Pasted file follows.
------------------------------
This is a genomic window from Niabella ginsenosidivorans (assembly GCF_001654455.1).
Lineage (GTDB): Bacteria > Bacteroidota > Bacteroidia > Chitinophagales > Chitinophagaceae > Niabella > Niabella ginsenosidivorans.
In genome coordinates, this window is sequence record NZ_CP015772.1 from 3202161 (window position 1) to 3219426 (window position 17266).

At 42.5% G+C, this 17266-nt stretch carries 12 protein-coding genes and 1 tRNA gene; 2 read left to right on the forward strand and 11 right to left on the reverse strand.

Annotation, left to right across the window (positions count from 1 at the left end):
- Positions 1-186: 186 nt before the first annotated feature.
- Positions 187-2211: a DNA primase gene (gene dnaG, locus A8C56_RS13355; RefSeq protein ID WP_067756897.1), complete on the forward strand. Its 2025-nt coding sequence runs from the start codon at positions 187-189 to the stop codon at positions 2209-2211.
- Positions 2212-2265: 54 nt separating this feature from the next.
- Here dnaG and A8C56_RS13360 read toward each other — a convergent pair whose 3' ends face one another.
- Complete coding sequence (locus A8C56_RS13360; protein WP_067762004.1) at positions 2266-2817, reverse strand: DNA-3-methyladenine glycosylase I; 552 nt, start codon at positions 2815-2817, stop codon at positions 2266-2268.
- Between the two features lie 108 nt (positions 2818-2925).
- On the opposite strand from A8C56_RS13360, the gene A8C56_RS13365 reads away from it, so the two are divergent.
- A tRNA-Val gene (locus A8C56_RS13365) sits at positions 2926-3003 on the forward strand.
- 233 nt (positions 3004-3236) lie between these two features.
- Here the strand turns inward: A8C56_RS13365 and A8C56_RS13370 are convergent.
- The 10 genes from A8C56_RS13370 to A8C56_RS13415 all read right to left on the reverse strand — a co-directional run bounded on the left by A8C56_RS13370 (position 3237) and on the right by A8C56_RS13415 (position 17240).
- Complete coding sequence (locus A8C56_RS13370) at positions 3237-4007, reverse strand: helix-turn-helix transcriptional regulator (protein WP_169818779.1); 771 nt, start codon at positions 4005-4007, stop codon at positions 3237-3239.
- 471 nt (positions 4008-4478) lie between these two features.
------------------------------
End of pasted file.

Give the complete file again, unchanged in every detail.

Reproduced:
This is a genomic window from Niabella ginsenosidivorans (assembly GCF_001654455.1).
Lineage (GTDB): Bacteria > Bacteroidota > Bacteroidia > Chitinophagales > Chitinophagaceae > Niabella > Niabella ginsenosidivorans.
In genome coordinates, this window is sequence record NZ_CP015772.1 from 3202161 (window position 1) to 3219426 (window position 17266).

At 42.5% G+C, this 17266-nt stretch carries 12 protein-coding genes and 1 tRNA gene; 2 read left to right on the forward strand and 11 right to left on the reverse strand.

Annotation, left to right across the window (positions count from 1 at the left end):
- Positions 1-186: 186 nt before the first annotated feature.
- Positions 187-2211: a DNA primase gene (gene dnaG, locus A8C56_RS13355; RefSeq protein ID WP_067756897.1), complete on the forward strand. Its 2025-nt coding sequence runs from the start codon at positions 187-189 to the stop codon at positions 2209-2211.
- Positions 2212-2265: 54 nt separating this feature from the next.
- Here dnaG and A8C56_RS13360 read toward each other — a convergent pair whose 3' ends face one another.
- Complete coding sequence (locus A8C56_RS13360; protein WP_067762004.1) at positions 2266-2817, reverse strand: DNA-3-methyladenine glycosylase I; 552 nt, start codon at positions 2815-2817, stop codon at positions 2266-2268.
- Between the two features lie 108 nt (positions 2818-2925).
- On the opposite strand from A8C56_RS13360, the gene A8C56_RS13365 reads away from it, so the two are divergent.
- A tRNA-Val gene (locus A8C56_RS13365) sits at positions 2926-3003 on the forward strand.
- 233 nt (positions 3004-3236) lie between these two features.
- Here the strand turns inward: A8C56_RS13365 and A8C56_RS13370 are convergent.
- The 10 genes from A8C56_RS13370 to A8C56_RS13415 all read right to left on the reverse strand — a co-directional run bounded on the left by A8C56_RS13370 (position 3237) and on the right by A8C56_RS13415 (position 17240).
- Complete coding sequence (locus A8C56_RS13370) at positions 3237-4007, reverse strand: helix-turn-helix transcriptional regulator (protein WP_169818779.1); 771 nt, start codon at positions 4005-4007, stop codon at positions 3237-3239.
- 471 nt (positions 4008-4478) lie between these two features.